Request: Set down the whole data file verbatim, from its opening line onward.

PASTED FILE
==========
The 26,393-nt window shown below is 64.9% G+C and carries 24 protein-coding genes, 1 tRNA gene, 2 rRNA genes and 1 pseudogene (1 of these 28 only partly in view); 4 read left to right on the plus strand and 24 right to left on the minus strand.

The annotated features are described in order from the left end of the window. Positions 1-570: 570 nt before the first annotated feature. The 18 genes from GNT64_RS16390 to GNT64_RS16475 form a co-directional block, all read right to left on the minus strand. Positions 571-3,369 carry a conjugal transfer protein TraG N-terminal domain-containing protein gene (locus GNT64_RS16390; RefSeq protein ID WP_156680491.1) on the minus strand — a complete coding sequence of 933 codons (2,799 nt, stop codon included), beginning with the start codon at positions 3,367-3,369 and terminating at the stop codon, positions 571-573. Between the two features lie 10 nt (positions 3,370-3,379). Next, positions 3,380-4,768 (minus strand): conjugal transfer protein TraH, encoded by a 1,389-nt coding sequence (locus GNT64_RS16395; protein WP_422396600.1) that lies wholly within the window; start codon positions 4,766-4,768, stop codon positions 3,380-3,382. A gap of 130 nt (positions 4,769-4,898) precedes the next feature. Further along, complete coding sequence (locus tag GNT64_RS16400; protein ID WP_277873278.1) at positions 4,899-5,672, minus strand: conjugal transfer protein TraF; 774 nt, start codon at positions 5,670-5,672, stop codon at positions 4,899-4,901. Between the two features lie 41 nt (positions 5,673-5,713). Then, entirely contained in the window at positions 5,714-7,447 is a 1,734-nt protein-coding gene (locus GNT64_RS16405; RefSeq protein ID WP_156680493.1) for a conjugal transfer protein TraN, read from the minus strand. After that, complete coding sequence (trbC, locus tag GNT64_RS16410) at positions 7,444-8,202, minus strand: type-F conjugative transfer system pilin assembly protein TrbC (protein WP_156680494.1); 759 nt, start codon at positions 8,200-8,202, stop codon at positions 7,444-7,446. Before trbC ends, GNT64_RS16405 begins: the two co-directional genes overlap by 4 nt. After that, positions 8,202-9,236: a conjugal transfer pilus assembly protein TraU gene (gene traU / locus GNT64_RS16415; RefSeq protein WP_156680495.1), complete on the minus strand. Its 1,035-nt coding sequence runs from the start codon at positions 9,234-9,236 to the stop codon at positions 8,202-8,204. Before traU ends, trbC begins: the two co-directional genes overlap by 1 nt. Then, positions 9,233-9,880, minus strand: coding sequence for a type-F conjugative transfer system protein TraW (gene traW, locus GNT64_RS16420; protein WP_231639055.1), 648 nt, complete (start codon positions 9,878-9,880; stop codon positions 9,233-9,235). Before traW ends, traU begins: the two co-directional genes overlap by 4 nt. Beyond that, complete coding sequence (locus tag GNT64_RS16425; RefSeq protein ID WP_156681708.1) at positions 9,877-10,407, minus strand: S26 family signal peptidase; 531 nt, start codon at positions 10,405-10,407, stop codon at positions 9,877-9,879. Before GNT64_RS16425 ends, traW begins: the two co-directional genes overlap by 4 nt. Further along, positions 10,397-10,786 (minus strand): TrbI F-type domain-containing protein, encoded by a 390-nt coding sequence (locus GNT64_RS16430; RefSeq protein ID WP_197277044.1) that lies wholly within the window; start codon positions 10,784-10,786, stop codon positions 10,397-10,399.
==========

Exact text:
The 26,393-nt window shown below is 64.9% G+C and carries 24 protein-coding genes, 1 tRNA gene, 2 rRNA genes and 1 pseudogene (1 of these 28 only partly in view); 4 read left to right on the plus strand and 24 right to left on the minus strand.

The annotated features are described in order from the left end of the window. Positions 1-570: 570 nt before the first annotated feature. The 18 genes from GNT64_RS16390 to GNT64_RS16475 form a co-directional block, all read right to left on the minus strand. Positions 571-3,369 carry a conjugal transfer protein TraG N-terminal domain-containing protein gene (locus GNT64_RS16390; RefSeq protein ID WP_156680491.1) on the minus strand — a complete coding sequence of 933 codons (2,799 nt, stop codon included), beginning with the start codon at positions 3,367-3,369 and terminating at the stop codon, positions 571-573. Between the two features lie 10 nt (positions 3,370-3,379). Next, positions 3,380-4,768 (minus strand): conjugal transfer protein TraH, encoded by a 1,389-nt coding sequence (locus GNT64_RS16395; protein WP_422396600.1) that lies wholly within the window; start codon positions 4,766-4,768, stop codon positions 3,380-3,382. A gap of 130 nt (positions 4,769-4,898) precedes the next feature. Further along, complete coding sequence (locus tag GNT64_RS16400; protein ID WP_277873278.1) at positions 4,899-5,672, minus strand: conjugal transfer protein TraF; 774 nt, start codon at positions 5,670-5,672, stop codon at positions 4,899-4,901. Between the two features lie 41 nt (positions 5,673-5,713). Then, entirely contained in the window at positions 5,714-7,447 is a 1,734-nt protein-coding gene (locus GNT64_RS16405; RefSeq protein ID WP_156680493.1) for a conjugal transfer protein TraN, read from the minus strand. After that, complete coding sequence (trbC, locus tag GNT64_RS16410) at positions 7,444-8,202, minus strand: type-F conjugative transfer system pilin assembly protein TrbC (protein WP_156680494.1); 759 nt, start codon at positions 8,200-8,202, stop codon at positions 7,444-7,446. Before trbC ends, GNT64_RS16405 begins: the two co-directional genes overlap by 4 nt. After that, positions 8,202-9,236: a conjugal transfer pilus assembly protein TraU gene (gene traU / locus GNT64_RS16415; RefSeq protein WP_156680495.1), complete on the minus strand. Its 1,035-nt coding sequence runs from the start codon at positions 9,234-9,236 to the stop codon at positions 8,202-8,204. Before traU ends, trbC begins: the two co-directional genes overlap by 1 nt. Then, positions 9,233-9,880, minus strand: coding sequence for a type-F conjugative transfer system protein TraW (gene traW, locus GNT64_RS16420; protein WP_231639055.1), 648 nt, complete (start codon positions 9,878-9,880; stop codon positions 9,233-9,235). Before traW ends, traU begins: the two co-directional genes overlap by 4 nt. Beyond that, complete coding sequence (locus tag GNT64_RS16425; RefSeq protein ID WP_156681708.1) at positions 9,877-10,407, minus strand: S26 family signal peptidase; 531 nt, start codon at positions 10,405-10,407, stop codon at positions 9,877-9,879. Before GNT64_RS16425 ends, traW begins: the two co-directional genes overlap by 4 nt. Further along, positions 10,397-10,786 (minus strand): TrbI F-type domain-containing protein, encoded by a 390-nt coding sequence (locus GNT64_RS16430; RefSeq protein ID WP_197277044.1) that lies wholly within the window; start codon positions 10,784-10,786, stop codon positions 10,397-10,399.